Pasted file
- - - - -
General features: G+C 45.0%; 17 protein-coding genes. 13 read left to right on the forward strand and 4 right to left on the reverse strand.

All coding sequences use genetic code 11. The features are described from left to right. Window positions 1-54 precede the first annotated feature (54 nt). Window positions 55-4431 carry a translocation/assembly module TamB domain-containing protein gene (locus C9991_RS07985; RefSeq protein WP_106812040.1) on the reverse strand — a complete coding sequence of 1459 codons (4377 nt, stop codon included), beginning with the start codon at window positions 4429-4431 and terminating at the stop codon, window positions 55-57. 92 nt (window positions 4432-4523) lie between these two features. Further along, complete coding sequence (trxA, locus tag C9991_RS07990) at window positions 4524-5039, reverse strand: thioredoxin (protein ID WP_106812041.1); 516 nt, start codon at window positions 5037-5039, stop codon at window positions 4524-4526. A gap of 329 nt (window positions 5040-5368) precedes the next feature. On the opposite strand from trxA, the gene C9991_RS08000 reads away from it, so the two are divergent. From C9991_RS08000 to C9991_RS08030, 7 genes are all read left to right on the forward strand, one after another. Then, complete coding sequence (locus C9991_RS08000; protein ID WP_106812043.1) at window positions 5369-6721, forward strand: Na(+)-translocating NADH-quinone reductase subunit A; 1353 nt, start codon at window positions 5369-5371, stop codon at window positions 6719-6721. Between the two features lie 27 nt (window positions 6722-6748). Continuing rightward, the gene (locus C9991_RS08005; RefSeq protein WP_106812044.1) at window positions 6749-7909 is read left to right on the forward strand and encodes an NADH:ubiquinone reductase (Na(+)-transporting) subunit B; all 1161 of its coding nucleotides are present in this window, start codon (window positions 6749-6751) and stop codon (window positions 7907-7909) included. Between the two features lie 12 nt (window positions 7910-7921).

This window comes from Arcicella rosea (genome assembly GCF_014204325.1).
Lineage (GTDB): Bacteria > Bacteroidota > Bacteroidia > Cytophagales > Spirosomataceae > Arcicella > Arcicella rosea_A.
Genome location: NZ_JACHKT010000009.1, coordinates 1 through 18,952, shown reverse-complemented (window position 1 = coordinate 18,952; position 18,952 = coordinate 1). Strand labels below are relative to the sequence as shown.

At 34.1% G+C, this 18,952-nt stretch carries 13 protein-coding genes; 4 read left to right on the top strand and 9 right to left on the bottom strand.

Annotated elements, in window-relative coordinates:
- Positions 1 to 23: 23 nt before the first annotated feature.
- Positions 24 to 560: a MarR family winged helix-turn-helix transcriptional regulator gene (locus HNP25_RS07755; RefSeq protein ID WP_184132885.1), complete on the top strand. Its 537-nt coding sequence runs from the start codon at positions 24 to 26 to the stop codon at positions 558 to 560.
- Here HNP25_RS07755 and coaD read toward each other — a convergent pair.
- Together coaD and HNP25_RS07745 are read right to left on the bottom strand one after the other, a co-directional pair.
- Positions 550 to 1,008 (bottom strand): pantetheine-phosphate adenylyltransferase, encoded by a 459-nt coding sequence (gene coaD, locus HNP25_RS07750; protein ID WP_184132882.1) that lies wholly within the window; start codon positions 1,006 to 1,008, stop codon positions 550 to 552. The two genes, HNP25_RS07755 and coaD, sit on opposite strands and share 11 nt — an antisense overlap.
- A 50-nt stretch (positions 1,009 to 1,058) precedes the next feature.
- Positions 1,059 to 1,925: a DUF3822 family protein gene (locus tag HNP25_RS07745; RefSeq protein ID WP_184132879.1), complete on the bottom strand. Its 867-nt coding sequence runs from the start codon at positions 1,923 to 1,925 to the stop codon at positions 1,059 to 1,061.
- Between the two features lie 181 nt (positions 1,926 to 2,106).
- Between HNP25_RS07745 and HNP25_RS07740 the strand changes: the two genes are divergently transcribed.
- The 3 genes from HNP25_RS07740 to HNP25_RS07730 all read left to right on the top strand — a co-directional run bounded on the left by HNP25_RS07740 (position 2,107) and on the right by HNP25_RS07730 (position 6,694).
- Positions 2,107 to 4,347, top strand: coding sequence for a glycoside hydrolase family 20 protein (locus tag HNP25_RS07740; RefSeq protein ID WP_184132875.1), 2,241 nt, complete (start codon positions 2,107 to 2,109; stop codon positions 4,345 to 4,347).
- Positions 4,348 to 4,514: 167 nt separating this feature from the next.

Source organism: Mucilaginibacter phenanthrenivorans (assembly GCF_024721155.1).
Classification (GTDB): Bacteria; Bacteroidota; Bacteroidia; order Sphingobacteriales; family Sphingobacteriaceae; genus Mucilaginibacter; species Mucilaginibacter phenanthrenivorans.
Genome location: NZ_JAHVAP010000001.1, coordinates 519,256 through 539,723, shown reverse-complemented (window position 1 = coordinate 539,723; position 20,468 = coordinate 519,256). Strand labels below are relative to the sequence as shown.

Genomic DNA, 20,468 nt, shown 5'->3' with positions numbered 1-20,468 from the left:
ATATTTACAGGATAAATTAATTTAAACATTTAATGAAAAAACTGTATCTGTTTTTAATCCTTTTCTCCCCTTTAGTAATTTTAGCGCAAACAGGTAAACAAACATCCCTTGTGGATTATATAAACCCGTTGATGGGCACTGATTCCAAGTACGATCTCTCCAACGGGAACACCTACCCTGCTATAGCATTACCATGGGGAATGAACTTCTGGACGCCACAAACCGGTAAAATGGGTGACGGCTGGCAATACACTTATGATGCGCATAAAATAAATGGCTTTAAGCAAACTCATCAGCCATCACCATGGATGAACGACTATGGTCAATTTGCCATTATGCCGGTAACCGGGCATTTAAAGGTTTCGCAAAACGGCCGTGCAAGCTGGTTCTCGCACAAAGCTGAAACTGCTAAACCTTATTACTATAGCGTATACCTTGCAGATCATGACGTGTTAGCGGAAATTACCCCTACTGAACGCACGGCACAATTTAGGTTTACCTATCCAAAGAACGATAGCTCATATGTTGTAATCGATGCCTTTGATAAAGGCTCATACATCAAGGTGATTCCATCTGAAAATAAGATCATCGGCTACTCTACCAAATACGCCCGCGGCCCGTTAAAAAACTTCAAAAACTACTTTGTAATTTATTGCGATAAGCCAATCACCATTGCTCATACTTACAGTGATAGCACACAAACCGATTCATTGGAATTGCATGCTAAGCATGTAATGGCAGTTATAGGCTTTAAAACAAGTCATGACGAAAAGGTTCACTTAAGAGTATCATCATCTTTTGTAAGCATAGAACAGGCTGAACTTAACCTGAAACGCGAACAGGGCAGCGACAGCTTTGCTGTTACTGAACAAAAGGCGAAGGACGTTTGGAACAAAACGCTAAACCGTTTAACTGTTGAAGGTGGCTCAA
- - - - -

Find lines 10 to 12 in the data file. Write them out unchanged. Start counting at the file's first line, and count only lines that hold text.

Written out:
- Here HNP25_RS07755 and coaD read toward each other — a convergent pair.
- Together coaD and HNP25_RS07745 are read right to left on the bottom strand one after the other, a co-directional pair.
- Positions 550 to 1,008 (bottom strand): pantetheine-phosphate adenylyltransferase, encoded by a 459-nt coding sequence (gene coaD, locus HNP25_RS07750; protein ID WP_184132882.1) that lies wholly within the window; start codon positions 1,006 to 1,008, stop codon positions 550 to 552. The two genes, HNP25_RS07755 and coaD, sit on opposite strands and share 11 nt — an antisense overlap.